Archive for Category ‘What Is Written‘

The Chi-Lites (2x)

You should most certainly get into the Chi-Lites if you aren’t already. As far as “sentimental” vocal groups go, these guys blossomed into something more than penning listless love tunes usually leads to. Highly original, Eugene Record on lead vocals composing most of their songs, they had many hits at the climax of their popularity. That’s them with the oft-covered “Oh Girl” (see Young-Holt Unlimited’s excellent instrumental on the LP of the same name) as well as “Have You Seen Her” – but it’s near the end of their tenure with the Brunswick label, with whom they spent most of their recording career, that two really great tracks surface.

“Stoned Out of My Mind” – all cultural updates aside – is a great jam about a spurned love affair, getting dogged and getting over it and taking your mind back for yourself, while “Take A Trip” follows the opposite path in describing how bad ass it is to have a lady and be with her on an island. Which is pretty much accurate. Simple, but true. A fair summation of this group, in my opinion.

“So much beauty”

The Chi-Lites – Stoned Out of My Mind
The Chi-Lites – Take A Trip

Time (Less-ness)

Image via
Poem by Tom Clark

Eugene McDaniels – Cherrystones

 

 

 

 

 

 

 

 

 

 

In what truly has to be one of the most far out arrangements of a soul song I’ve ever heard, Eugene McDaniels (The Left Rev. MC D) went for the golden nail in his song Cherrystone from his “Outlaw” LP offering. Post-revolution hangover says let’s try it again, just with no bras or balls this time. A man of film and song, politics and the cloth, both of McDaniels’ records on Atlantic have a wild amount of exploration on them. The delivery ranges from Jagger to Diamond, the lyrics and tunes themselves pull off the rails almost every time only to find the groove again, or one that’s more on its own terms. Venture on, dear reader.

Eugene McDaniels – Cherrystones

Side note: His “Headless Heroes of the Apocalypse” album got then-VP Spiro Agnew to offer up a cease-and-desist to Atlantic records regarding its release.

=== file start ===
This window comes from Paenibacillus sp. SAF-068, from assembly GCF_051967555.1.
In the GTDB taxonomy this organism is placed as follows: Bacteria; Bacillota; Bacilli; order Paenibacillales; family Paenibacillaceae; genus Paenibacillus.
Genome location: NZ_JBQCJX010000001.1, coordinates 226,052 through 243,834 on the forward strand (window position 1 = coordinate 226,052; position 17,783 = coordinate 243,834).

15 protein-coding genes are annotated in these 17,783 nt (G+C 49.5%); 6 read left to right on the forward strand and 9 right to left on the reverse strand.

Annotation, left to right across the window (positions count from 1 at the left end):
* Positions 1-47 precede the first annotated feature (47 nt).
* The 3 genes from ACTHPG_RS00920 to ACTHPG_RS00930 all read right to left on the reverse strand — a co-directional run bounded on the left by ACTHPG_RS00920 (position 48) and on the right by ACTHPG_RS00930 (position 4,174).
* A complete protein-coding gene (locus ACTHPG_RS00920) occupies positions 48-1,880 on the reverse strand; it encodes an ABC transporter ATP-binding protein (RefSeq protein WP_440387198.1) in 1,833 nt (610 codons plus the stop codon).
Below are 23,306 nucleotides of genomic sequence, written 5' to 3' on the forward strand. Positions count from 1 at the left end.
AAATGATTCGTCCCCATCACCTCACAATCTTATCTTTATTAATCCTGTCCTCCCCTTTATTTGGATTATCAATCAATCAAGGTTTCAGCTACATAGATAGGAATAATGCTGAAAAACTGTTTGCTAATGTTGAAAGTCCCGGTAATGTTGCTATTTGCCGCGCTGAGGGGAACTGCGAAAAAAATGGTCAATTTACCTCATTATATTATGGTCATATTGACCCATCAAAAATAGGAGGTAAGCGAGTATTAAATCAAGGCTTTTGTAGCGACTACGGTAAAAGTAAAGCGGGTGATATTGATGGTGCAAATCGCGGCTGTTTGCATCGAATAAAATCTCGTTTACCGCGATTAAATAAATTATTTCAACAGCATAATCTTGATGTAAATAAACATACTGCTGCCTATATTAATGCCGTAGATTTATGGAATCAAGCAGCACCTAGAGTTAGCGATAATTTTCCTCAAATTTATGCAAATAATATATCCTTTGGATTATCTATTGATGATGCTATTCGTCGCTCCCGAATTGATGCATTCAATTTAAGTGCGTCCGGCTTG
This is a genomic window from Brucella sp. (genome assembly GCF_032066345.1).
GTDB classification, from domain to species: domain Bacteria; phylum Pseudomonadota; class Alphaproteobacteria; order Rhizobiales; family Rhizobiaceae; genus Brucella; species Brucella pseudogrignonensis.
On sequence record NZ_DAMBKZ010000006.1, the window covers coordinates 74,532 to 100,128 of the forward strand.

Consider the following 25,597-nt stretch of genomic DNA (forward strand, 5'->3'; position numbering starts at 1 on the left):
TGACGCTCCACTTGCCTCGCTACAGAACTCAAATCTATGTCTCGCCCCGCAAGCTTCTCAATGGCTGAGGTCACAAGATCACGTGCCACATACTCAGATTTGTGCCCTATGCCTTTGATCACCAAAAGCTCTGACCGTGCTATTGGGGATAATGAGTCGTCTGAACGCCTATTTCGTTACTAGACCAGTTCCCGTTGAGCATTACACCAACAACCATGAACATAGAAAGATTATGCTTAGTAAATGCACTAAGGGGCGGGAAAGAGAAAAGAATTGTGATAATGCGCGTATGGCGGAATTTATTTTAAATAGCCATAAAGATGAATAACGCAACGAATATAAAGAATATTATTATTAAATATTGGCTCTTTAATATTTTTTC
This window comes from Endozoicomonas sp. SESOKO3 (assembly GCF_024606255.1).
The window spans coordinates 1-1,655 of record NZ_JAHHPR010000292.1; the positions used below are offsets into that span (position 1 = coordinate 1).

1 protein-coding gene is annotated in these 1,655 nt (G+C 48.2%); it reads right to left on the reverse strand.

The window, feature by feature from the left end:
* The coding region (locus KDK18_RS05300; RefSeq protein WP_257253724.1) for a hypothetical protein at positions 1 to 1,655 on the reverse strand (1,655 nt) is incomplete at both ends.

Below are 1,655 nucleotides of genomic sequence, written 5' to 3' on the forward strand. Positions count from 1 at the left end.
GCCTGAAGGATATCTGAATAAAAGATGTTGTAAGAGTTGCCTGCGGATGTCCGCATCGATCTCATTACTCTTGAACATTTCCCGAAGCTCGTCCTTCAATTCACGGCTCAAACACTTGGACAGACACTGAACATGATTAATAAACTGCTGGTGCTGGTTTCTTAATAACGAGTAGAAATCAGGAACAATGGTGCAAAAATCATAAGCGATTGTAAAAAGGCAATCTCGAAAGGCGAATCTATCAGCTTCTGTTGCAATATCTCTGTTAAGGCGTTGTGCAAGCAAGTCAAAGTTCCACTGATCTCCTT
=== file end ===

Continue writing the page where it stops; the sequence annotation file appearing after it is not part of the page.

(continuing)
BLACKTOOTH RECORDS PRESENTS: ACTUALIZE zine

These are not the bones you are looking for. Presenting ACTUALIZE Zine, a pictographically enunciated blast of appreciated hours at Kinkos, resulting in a fine-tuned page flipper. It’s like a prison movie.

Limited to a run in of 35, many of which sold at our Laugh Your Taxes Off variety show, but the residuals will be in the Blacktooth Store (sidebar) until they’re gone.

Curtis Mayfield – There’s No Place Like America Today

 

 

 

 

 

 

 

 

 

 

 

 

 

 

One of the most powerful artists with one of their most blistering creations, Curtis Mayfield’s “There’s No Place Like America Today” has one foot on the gas and one foot kicking against the goads. The whole record is a complete work, from the Mayfield-produced-Baby-Huey cover of “Hard Times” to the soul-purifying horn arrangements by Curtom’s man in house, Rich Tufo (see 0:38 on in “So In Love”). Hard to top Superfly on any angle, but damn if Curtis didn’t drop the other shiny shoe fresh off the dance floor and into the gutter next to Dylan’s vomiting whore. Truthful, grooving, clear-eyed Mayfield: Pro & Fit.

Listen: Curtis Mayfield – Billy Jack

Jorge Ben Jor – A Tábua de Esmeralda

 

On all the levels of communicating that music can do, emotional buoyancy is probably the most effervescent – and maybe the most glorious – of them all. With lyrics, you can follow a narrative or wander with their signs; a groove, the body can move and communicate with a different type of meaningful-exploration. However, when an album just comes to envelop you in its own intangibility to the point of understanding it as a real and concrete feeling, you pay attention. It doesn’t matter what is actually said, how instruments are played or parts executed. It bleeds over into a world where the intention shines through, thus becoming a damn good listen.

So, when it comes to the Brazilian Jorge Ben Jor and his incredible album A Tábua de Esmeralda (The Emerald Tablet), it seems obvious to point out that – for me at least – this record has these hard-to-describe qualities in spades. Ben Jor is not unknown by any stretch, nor is this record, but that is all still relative to your geo-positioning. Quite a great deal of writing exists on him already: from his prolific output, to him suing Rod Stew-Art for nabbing the chorus for “Do Ya Think I’m Sexy?” from his “Taj Mahal” (off of the equally brilliant, brazilian/african rhythmical-hybrid Ãfrica Brasil). What I find appealing about this album from the angle of writing about it is its place both in the chronology/ethos of Tropicália specifically (and MPB in general), as well as Mr. Ben Jor’s body of work.